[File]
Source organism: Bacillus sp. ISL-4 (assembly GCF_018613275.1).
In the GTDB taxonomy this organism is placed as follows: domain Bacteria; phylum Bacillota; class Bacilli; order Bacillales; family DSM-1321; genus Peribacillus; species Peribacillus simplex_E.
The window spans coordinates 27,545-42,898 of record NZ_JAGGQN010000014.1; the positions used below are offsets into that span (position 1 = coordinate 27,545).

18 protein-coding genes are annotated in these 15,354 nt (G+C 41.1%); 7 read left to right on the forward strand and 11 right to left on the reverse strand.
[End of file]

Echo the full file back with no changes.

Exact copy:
Source organism: Bacillus sp. ISL-4 (assembly GCF_018613275.1).
In the GTDB taxonomy this organism is placed as follows: domain Bacteria; phylum Bacillota; class Bacilli; order Bacillales; family DSM-1321; genus Peribacillus; species Peribacillus simplex_E.
The window spans coordinates 27,545-42,898 of record NZ_JAGGQN010000014.1; the positions used below are offsets into that span (position 1 = coordinate 27,545).

18 protein-coding genes are annotated in these 15,354 nt (G+C 41.1%); 7 read left to right on the forward strand and 11 right to left on the reverse strand.